From every point of view - from better mining practices, to conservation of fossil fuels, to efficiencies in production and consumption - higher coal prices will lead to better long-term results.
The only losers will really be politicians - who may not be able to fool around with coal prices to feather their nests and woo vote-banks with cheap, subsidised power.
In any event, power plants will not buy coal on a day-to-day basis, but will enter into long-term arrangements which will keep prices stable.
The best argument for coal auctions and free pricing in coal comes from the mess we have created in oil - where diesel, cooking gas and kerosene are heavily subsidised. Not only does this lead to higher subsidies and take resources away from more important uses, but this also shifts consumption towards wasteful areas like diesel SUVs.
Now, consider what is really happening with the coal blocks that were allotted between 2004 and now.
*There is almost no appreciable increase in coal output.
*Power plants are often starved of coal, thus reducing their output and earnings.
*Owners of coal blocks may be sitting on the coal in the hope of selling a stake when prices are higher.
*There may also be a tendency to mine coal illegally and siphon profits out.
If, on the other hand, they had bid high for the blocks, they would be doing the following:
*Ensuring the quickest and fastest production of coal to start paying for their bids.
*Reducing the tendency to illegally sell coal, since promoters would have to bring the earnings to the balance-sheet to repay loans.
*Investing in the best conservation and production technologies since it is now in your interest to follow best practices.
As this writer noted earlier, this is what needs to be done in terms of policy.
First, the government must commit itself to competition as a means to improving coal production efficiencies and keeping costs in check. This means Coal India's monopoly must be formally ended by either amending the Coal Mines Nationalisation Act of 1973, or by offering its mines for private co-ownership. (Each mine could be spun off into a company and 49 percent stakes given to private operators for captive use).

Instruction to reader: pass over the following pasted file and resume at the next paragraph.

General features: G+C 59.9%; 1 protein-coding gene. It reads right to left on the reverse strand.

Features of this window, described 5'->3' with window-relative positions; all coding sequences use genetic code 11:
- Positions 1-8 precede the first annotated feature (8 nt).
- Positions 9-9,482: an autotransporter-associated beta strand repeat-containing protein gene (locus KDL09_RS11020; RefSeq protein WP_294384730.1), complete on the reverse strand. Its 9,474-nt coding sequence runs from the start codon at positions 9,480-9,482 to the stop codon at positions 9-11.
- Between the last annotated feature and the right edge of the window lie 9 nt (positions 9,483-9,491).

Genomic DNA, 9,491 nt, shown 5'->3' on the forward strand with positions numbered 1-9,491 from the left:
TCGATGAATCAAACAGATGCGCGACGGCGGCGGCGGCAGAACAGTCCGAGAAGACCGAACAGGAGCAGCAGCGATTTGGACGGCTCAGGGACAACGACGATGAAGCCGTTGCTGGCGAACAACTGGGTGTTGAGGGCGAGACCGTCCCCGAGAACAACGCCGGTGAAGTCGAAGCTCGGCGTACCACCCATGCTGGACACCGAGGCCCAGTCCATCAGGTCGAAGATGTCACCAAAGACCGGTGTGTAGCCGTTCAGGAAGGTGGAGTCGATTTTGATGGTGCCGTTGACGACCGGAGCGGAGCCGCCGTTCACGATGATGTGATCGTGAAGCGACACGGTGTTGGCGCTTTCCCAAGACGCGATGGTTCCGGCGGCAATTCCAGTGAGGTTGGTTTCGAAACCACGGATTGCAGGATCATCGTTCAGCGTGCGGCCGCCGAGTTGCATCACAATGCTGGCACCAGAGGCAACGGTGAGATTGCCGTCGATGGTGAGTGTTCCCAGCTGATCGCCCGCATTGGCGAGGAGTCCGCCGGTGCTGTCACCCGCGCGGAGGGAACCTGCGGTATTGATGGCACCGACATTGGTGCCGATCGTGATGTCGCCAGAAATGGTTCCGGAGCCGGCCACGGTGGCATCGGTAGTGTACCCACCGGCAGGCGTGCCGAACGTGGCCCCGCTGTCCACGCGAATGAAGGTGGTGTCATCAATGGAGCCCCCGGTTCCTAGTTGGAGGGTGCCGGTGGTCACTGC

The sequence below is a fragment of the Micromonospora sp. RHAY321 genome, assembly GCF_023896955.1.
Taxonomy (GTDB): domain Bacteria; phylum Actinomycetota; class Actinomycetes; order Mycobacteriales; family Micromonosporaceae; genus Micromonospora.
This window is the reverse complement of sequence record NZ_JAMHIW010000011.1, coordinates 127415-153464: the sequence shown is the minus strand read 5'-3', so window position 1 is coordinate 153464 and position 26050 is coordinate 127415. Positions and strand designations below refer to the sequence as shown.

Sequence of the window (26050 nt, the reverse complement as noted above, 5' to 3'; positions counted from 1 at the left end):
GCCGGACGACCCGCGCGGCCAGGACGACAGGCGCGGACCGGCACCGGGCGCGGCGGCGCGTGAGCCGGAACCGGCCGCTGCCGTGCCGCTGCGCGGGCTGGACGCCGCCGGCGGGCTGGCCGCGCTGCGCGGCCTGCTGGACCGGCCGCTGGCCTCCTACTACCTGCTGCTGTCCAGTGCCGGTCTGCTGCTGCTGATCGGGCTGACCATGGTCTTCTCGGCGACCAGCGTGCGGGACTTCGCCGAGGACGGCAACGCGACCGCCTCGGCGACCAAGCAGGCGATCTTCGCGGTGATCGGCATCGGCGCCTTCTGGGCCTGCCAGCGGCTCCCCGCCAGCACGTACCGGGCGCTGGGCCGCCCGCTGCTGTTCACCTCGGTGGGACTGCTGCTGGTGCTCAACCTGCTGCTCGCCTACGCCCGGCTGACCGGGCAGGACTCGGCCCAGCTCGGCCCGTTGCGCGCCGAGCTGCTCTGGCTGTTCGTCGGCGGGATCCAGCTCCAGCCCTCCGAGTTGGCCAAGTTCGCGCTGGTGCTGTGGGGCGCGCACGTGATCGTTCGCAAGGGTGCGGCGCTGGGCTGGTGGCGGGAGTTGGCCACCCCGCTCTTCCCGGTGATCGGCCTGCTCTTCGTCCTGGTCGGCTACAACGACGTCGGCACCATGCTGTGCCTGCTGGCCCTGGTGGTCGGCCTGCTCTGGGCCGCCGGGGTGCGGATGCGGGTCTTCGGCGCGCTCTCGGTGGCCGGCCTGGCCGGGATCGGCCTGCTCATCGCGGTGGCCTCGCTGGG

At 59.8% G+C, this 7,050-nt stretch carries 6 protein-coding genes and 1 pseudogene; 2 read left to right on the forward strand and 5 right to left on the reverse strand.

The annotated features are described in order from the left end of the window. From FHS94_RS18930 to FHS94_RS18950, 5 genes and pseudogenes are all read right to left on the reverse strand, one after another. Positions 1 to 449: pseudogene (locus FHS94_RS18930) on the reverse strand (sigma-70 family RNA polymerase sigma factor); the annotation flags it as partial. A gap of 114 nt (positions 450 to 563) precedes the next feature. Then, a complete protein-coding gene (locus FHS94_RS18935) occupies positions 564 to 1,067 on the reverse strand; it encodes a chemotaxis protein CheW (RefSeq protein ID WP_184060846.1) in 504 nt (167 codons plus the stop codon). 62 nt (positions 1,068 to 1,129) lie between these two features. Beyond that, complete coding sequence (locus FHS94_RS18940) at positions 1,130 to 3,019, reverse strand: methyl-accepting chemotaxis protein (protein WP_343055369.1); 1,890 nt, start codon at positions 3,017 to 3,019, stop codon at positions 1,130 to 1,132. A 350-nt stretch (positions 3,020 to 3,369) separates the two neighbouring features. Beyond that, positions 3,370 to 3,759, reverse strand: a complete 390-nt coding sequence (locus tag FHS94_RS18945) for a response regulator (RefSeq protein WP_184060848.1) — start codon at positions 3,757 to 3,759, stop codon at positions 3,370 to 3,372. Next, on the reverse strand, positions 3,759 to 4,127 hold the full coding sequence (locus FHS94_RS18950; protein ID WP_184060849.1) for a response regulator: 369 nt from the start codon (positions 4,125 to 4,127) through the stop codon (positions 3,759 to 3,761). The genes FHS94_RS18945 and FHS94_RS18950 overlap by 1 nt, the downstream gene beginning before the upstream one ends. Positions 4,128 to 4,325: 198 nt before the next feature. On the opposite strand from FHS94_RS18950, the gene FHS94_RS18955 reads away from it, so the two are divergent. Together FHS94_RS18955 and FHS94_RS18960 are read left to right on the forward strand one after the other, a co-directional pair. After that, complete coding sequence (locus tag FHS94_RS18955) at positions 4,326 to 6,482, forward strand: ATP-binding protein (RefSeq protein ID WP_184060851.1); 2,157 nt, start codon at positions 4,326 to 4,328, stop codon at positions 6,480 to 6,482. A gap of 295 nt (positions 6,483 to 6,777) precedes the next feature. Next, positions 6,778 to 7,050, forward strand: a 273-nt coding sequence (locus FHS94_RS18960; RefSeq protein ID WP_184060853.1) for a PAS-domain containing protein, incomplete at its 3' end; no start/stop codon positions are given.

Second, coal pricing has to be freed - subject only to a review by a neutral coal regulator.
Third, bidding for coal mines should be delinked from power tariffs. Currently, companies bid for supplying power on the basis of tariffs, and the coal block itself comes for free. Given that coal can be used for power and many other things, the economic value of coal should be delinked from power policy imperatives. If power tariffs have to be kept low for any reason, they should be kept down through direct state subsidies. Not by gifting away coal blocks - with possibilities of pilferage and misuse.
Fourth, since coal projects are always going to be vulnerable to ecological issues (many coal reserves are in forest areas), clear laws must be formulated on absolutely no-go areas, and places where forests can be partially cut and then reforested after the mining is done.
Fifth, imports and exports must be freed - so that global prices exercise a moderating effect on domestic coal pricing and demand and vice-versa.